Antimicrobial Susceptibility Patterns and Clinical Parameters in 208 Dogs with Positive Urine Cultures (2012–2014)

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Urinary tract infections (UTI) occur commonly in dogs, and gram-negative enteric bacteria are the most prevalent pathogens. Clinical parameters, urinalysis, and urine culture and sensitivity results were retrieved from the medical records of 208 dogs with positive urine cultures over a 3 yr period at the Louisiana State University Veterinary Teaching Hospital. Several groups were defined including dogs presented for primary care versus referred cases; simple UTI, complicated UTI, and pyelonephritis; dogs pretreated with antimicrobials; and dogs having an indwelling catheter in place prior to sampling. Nearly 80% of dogs had complicated UTI. Of all dogs, 70% had no documented clinical signs of lower urinary tract disease (LUTD), with 68% of them showing hematuria and/or pyuria. Based on clinical signs or urinalysis, 19% of all dogs had no evidence of lower UTI. In dogs without LUTD signs the most common comorbidities were immunosuppressive treatment and severely restricted mobility (23%). Chronic recurring UTI were present in 19% of dogs with LUTD signs. Distribution of bacterial species was comparable with the existing literature and not significantly different between clinical subgroups. Isolates from dogs pretreated with antimicrobials showed decreased susceptibility to enrofloxacin. The prevalence of multidrug-resistant Escherichia coli and Staphylococcus spp. was moderate (29%).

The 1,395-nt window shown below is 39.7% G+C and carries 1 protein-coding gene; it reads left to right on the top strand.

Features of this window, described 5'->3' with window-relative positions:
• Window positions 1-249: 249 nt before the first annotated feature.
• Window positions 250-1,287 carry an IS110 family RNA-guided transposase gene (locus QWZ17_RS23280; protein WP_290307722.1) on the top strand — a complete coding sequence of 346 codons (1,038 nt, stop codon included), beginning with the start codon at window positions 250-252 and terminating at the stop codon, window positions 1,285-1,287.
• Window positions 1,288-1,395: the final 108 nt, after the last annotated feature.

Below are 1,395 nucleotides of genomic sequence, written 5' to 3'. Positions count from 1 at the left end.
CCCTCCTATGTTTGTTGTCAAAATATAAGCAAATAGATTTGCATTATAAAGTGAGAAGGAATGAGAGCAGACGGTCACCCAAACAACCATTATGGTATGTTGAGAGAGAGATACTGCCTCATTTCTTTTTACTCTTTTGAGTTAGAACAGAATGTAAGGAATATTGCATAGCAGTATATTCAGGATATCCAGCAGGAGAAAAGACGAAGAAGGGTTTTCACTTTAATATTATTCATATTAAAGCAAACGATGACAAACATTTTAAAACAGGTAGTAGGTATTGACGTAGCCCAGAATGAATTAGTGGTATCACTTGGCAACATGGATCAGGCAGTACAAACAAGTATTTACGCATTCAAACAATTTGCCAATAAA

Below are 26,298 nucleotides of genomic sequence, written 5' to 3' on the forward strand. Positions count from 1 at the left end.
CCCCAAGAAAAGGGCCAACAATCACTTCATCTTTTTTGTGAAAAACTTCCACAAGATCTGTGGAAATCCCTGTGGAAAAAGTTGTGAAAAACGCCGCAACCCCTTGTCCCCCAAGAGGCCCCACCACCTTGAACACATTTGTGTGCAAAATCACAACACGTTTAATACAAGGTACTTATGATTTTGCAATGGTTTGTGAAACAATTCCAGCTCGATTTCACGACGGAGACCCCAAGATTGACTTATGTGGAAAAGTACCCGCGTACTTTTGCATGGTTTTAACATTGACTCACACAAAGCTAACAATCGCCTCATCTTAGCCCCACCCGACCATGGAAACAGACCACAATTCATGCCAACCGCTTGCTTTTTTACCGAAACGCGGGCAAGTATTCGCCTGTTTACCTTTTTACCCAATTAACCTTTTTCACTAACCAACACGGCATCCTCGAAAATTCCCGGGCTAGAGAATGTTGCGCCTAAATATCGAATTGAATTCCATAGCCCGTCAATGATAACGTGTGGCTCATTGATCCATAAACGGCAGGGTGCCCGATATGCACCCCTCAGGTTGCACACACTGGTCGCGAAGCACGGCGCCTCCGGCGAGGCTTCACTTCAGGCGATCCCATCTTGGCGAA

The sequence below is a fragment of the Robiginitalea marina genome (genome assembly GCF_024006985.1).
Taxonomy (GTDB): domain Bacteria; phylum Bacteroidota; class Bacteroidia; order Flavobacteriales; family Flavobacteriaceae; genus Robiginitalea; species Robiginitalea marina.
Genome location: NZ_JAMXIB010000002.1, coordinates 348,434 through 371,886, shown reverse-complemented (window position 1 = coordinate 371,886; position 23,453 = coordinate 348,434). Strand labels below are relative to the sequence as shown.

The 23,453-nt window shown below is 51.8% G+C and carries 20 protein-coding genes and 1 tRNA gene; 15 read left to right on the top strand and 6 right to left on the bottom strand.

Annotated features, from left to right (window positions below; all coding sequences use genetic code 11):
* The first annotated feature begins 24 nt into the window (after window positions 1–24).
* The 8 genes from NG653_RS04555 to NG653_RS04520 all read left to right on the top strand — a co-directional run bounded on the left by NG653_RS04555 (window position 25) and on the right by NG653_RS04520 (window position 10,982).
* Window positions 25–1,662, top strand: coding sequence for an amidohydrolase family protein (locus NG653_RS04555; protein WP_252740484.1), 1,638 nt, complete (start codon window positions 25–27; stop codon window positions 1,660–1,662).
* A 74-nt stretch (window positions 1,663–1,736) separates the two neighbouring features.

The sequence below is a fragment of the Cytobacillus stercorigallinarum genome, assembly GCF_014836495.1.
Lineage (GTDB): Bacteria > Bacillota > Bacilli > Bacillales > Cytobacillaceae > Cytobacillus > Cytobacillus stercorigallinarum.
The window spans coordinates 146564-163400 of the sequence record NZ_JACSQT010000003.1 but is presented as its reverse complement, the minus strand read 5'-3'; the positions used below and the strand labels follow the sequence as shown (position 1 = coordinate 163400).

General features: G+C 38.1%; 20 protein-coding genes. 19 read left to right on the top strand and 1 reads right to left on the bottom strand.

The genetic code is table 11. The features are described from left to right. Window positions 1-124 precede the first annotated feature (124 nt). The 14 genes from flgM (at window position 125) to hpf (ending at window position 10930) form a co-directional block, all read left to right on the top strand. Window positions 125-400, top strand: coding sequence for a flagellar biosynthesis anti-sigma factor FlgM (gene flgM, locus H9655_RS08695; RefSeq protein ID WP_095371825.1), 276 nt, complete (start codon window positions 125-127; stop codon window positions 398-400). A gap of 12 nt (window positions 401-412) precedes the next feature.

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Journal of the American Animal Hospital Association

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